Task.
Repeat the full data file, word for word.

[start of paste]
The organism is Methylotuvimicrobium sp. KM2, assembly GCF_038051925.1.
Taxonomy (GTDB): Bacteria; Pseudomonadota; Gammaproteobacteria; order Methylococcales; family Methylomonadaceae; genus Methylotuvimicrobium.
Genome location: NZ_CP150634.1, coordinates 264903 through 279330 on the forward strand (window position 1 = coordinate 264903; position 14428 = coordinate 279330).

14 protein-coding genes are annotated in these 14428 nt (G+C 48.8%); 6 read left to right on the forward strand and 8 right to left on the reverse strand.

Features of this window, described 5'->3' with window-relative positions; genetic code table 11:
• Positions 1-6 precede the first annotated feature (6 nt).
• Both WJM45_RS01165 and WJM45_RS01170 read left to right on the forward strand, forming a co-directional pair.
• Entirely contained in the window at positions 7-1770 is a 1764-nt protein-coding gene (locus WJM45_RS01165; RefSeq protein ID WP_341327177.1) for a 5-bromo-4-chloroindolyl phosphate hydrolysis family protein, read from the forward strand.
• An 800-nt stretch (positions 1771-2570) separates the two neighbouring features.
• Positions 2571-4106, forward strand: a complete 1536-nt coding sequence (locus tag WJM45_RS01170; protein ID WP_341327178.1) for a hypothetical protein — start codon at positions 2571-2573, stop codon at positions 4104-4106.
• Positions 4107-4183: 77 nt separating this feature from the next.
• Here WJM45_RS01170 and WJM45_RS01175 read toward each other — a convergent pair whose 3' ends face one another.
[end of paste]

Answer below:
The organism is Methylotuvimicrobium sp. KM2, assembly GCF_038051925.1.
Taxonomy (GTDB): Bacteria; Pseudomonadota; Gammaproteobacteria; order Methylococcales; family Methylomonadaceae; genus Methylotuvimicrobium.
Genome location: NZ_CP150634.1, coordinates 264903 through 279330 on the forward strand (window position 1 = coordinate 264903; position 14428 = coordinate 279330).

14 protein-coding genes are annotated in these 14428 nt (G+C 48.8%); 6 read left to right on the forward strand and 8 right to left on the reverse strand.

Features of this window, described 5'->3' with window-relative positions; genetic code table 11:
• Positions 1-6 precede the first annotated feature (6 nt).
• Both WJM45_RS01165 and WJM45_RS01170 read left to right on the forward strand, forming a co-directional pair.
• Entirely contained in the window at positions 7-1770 is a 1764-nt protein-coding gene (locus WJM45_RS01165; RefSeq protein ID WP_341327177.1) for a 5-bromo-4-chloroindolyl phosphate hydrolysis family protein, read from the forward strand.
• An 800-nt stretch (positions 1771-2570) separates the two neighbouring features.
• Positions 2571-4106, forward strand: a complete 1536-nt coding sequence (locus tag WJM45_RS01170; protein ID WP_341327178.1) for a hypothetical protein — start codon at positions 2571-2573, stop codon at positions 4104-4106.
• Positions 4107-4183: 77 nt separating this feature from the next.
• Here WJM45_RS01170 and WJM45_RS01175 read toward each other — a convergent pair whose 3' ends face one another.